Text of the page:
By Karen Peattie

SCOTS medical technology firm Aiber is to double its workforce on the back of an upgrade and redesign of its “carry onboard” solution to support medical emergencies, following six months of trials in collaboration with Boeing Executive Flight Operations.

Aiber, spun out from the University of Aberdeen, will roll out its product to the aviation and maritime sectors in Europe, the US and the Middle East. It expects to create new roles including in software development, sales, and service support.

Based in Inverness and Edinburgh, the technology is suitable for use on commercial airlines, business jets and onboard vessels. Some airlines have a medical kit onboard along with defibrillators and other equipment but provision varies.

Aiber says its solution provides “an end-to-end connection with ground support medical services and tools for sharing vital signs data” and is designed to “hand hold” non-medical professionals like cabin crew through various scenarios, from allergic reactions to potential heart complaints.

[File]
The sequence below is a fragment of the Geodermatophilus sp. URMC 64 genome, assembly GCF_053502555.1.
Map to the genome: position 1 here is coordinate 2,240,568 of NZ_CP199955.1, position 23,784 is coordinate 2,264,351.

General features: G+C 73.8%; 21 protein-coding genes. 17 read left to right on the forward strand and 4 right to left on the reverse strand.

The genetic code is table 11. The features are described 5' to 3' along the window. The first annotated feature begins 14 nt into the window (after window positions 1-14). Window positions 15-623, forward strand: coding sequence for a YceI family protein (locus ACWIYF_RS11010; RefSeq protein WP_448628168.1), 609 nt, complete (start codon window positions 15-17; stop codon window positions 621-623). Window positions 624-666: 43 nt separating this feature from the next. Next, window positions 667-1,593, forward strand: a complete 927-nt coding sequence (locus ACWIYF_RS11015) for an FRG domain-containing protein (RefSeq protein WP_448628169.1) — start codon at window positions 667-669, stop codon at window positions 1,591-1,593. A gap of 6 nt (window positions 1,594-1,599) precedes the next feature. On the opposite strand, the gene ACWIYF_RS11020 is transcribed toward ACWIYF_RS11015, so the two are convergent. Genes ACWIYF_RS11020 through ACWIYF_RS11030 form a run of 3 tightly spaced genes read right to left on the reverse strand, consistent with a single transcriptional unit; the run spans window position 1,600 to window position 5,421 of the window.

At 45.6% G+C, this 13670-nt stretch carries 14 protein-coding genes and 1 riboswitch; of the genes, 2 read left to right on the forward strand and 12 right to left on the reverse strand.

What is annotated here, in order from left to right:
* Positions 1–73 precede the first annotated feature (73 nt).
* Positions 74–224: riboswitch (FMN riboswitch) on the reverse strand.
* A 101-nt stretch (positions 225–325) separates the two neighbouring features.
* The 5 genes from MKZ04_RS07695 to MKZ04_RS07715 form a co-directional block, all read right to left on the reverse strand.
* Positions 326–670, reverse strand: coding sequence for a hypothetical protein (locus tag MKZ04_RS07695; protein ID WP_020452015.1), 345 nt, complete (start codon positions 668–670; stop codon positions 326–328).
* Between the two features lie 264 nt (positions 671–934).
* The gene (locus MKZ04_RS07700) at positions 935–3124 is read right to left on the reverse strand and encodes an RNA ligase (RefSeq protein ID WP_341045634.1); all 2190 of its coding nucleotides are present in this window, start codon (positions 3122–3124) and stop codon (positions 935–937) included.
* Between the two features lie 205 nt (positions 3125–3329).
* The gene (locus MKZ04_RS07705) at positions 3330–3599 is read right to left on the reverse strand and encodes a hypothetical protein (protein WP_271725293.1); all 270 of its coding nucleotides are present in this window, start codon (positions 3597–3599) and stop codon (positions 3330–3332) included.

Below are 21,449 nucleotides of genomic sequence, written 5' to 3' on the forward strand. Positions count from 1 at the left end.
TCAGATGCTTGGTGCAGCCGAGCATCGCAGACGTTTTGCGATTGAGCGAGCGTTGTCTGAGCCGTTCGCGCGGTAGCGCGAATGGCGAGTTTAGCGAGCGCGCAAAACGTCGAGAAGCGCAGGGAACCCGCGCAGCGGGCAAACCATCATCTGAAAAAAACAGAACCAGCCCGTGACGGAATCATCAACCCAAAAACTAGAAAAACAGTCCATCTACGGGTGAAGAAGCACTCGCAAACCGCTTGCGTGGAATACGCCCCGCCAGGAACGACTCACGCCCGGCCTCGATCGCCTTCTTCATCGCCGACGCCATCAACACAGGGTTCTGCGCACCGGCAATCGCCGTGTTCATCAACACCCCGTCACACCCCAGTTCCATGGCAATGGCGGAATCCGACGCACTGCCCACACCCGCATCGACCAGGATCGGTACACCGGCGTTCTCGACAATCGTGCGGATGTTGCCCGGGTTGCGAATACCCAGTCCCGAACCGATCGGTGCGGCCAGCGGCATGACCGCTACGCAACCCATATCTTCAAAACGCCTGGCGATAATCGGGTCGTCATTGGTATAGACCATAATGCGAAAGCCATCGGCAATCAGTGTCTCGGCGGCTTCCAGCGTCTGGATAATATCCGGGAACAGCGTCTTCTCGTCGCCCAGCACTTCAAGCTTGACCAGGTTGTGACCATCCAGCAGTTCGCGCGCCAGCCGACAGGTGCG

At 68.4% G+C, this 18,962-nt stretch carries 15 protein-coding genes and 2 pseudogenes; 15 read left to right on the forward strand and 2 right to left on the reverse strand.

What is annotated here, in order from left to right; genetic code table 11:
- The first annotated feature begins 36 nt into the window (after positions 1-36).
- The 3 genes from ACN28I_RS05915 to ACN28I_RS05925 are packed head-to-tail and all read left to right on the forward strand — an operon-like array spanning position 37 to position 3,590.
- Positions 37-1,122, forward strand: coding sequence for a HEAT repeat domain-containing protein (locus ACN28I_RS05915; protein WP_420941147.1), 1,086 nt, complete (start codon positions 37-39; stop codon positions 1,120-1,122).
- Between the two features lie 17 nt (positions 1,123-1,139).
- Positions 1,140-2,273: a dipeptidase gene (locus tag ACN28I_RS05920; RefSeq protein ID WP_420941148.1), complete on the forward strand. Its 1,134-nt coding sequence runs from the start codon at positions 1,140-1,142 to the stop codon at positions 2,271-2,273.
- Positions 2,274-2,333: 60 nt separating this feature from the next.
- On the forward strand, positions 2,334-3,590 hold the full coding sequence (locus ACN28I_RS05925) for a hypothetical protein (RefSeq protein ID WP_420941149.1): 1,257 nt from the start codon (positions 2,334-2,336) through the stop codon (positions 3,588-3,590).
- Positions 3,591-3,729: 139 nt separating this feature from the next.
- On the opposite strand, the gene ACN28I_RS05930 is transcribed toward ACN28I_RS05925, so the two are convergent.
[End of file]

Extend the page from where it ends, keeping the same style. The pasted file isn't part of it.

One diversion caused by a medical incident can cost a commercial airline anything from £25,000 to £500,000.

Anne Roberts, co-founder and chief executive of Aiber, said: “At the heart of everything we do is supporting air crews with lifesaving skills and emergency management by giving them the tools they need to communicate the emergency properly, so they can respond in a calm and confident manner while the airline can demonstrate responsible safety mitigation.”

Since first participating in Boeing’s Aerospace Xelerated programme, a funded three-month accelerator for start-ups designed to move the aerospace industry forward, Aiber has raised a seven-figure investment, led by growth capital provider, BGF.

Jacqueline Davidson, programme director of Boeing’s Aerospace Xelerated said: “Coupled with their successful investment in May, this testing lays foundation for growth and for the company to service its customers on a global scale.”